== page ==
Ernesto Perez Chang
HAVANA TIMES — I have no recollections of places devoid of fences or walls that divide spaces into two. Whenever I take a stroll around the city or go on vacation with my family – even when I step onto the balcony and gaze at my surroundings – my eyes invariably settle on walls and boundaries.
You see them in photographs, even when you try to avoid them and focus on the prettier parts of the landscape. These demarcations are never photogenic but, since there are so many of them everywhere, our minds end up integrating them into the surrounding landscape, as it does electrical towers, telephone posts and water tanks on the roofs of buildings.
The best places in Cuba have been partitioned into a thousand different pieces, each of them classified on the basis of the social standing of those who frequent it. Beaches are a case in point. There are very good beaches, isolated and well protected, aimed exclusively at first-class tourists.
Other strips of beach, hugging the best stretches of the sea, have been seen by very few, because they are something like a different planet with its own, private sun. No one can even have a peek at them, and only a handful of people know the way there, since these places are reserved for a very select caste: high-ranking military officers, top-level government functionaries and people of tried-and-true loyalty to the system.
We run-of-the-mill citizens and second-rate tourists have to sunbathe and go for a dip at the left-over places, those “popular coastal areas” where the sand is no longer so white and the waters aren’t as pristine.
I am thinking of places like the outskirts of the town of Guanabo, to the east of Havana, where the humblest of the lot arrive, crammed together inside a rusty old train. Every summer morning, a line of wagons spits out throng after throng of people looking for a place where they can spend time with their kids.
The best places at a Cuban beach are often restricted, closed-off by a fence or simply a post where someone in uniform says you can’t go in.
On one side, beyond the sea grape trees or pine-covered hills, precarious huts improvised out of canvases and sticks are propped up and crowds of people swim and sunbathe in faded, worn bathing suits, while some children play with bits of driftwood.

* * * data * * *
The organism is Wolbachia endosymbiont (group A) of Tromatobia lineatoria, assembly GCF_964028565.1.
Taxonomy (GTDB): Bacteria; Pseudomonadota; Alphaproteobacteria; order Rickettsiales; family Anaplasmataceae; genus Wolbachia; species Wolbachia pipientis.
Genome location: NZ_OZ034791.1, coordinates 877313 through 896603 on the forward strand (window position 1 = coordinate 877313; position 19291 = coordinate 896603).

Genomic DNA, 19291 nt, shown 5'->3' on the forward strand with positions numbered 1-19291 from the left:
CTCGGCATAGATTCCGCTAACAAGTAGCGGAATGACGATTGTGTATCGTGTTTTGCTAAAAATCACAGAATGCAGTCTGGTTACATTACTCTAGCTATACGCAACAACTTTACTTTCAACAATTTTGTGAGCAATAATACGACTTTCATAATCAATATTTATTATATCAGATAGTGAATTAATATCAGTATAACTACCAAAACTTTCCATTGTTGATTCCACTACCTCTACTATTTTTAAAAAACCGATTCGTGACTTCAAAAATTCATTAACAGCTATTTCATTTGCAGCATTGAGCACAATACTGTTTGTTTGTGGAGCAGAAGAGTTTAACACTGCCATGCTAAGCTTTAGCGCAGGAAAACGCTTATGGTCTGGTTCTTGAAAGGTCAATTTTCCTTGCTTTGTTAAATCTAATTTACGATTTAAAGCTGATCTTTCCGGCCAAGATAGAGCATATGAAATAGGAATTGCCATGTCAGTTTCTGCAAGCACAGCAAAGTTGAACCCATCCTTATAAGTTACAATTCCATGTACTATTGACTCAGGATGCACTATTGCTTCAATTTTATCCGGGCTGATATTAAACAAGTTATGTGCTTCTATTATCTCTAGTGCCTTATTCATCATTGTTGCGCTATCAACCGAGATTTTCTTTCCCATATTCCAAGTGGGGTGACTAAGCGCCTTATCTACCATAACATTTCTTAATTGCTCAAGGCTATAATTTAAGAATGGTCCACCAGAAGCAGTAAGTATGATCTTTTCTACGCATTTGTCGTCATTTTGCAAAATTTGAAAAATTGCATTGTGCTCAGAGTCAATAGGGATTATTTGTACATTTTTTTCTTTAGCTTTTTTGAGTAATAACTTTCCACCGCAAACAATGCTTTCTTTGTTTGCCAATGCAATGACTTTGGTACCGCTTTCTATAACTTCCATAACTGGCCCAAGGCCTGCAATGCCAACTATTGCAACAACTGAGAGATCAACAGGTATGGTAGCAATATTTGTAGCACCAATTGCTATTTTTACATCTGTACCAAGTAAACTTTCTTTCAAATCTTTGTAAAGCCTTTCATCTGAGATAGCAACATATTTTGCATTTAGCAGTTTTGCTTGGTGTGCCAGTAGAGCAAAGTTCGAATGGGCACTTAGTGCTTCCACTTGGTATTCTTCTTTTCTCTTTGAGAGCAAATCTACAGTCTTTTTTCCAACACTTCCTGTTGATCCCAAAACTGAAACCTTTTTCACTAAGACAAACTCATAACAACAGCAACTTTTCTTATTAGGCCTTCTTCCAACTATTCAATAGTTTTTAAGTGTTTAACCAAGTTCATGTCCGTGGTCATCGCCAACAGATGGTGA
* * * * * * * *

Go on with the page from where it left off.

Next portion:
On the opposite side, lying on recliners facing the sea, beneath colorful parasols, people drink brand beers and luxury beach houses with glass doors and windows, where someone has a picture of their Caribbean vacation taken, are erected. Rich women walk their purebred dogs while bronze-skinned children push the pedals of their water-bicycles or sail across the blue line of the horizon on sailboats.
On the side of the common folk, families gather around the food they’ve prepared the previous night – late into the night. The men speak about everyday things and swing back bottles of cheap rum. The racket grows louder as the day progresses and the yelling of the hundreds of vendors selling peanuts, fruits and knick-knacks drown out the noise of the sea and the soft music that drifts in from the other side. There is no free spot on the overcrowded beach, and the sea grows cloudy as the day wanes.
Beyond the protective walls, there are plenty of bars with open terraces overlooking the ocean, and the restaurants offer dishes very few of us can prepare in our kitchens, food our palates no longer have any memory of.
The waiters smile as they take these delicacies to the shore, where a couple rests and talks about the sun, the sea breeze and the pleasures of an island that, on close inspection, doesn’t strike them as bad as they’ve been told it is.
I know I will run into fences and walls that delimit lives anywhere in the world. Lines that separate one place from another can be found in all the world’s cities. Some are allowed in and others are not. Some have, earn or buy their rights and others are denied these.
I also know I will come across “no trespassing” signs everywhere, that these are the demarcations of ownership, of private property. But those are not the places that concern me, as I have never spent much time in any of them.
Abroad, I don’t feel part of anything. The fences and walls in Cuba’s beaches and cities are the ones that bother me, particularly when a government official uses the excuse that it is something normal, that that’s the way it is around the world, followed by a long spiel about the many years of revolutionary struggle and the abolition of inequalities.
Sometimes I think the brains of these people who put up fences and walls in Cuba are themselves partitioned by solid wire fences, by impregnable steel walls with embrasures fitted with cannons and draw-bridges, opened and closed at their convenience, depending on the circumstances.
On one side, they keep the words they use to speak of socialism and the freedom to go to the beach and from wave to wave, in that open and democratic place that the sea ultimately is.
On the other, the dark side of their minds, they keep the rolled-up fences and heaps of signs reading “No Trespassing” or, offhandedly, “The management reserves the right to refuse admission.”
Of course, they never explain what their criteria for classifying people a
re, because that’s not necessary. We know they are referring to the type of bills one has, the number of these one has in one’s pockets, to one’s degree of political loyalty or, quite simply, to their irresistible passion for divisions.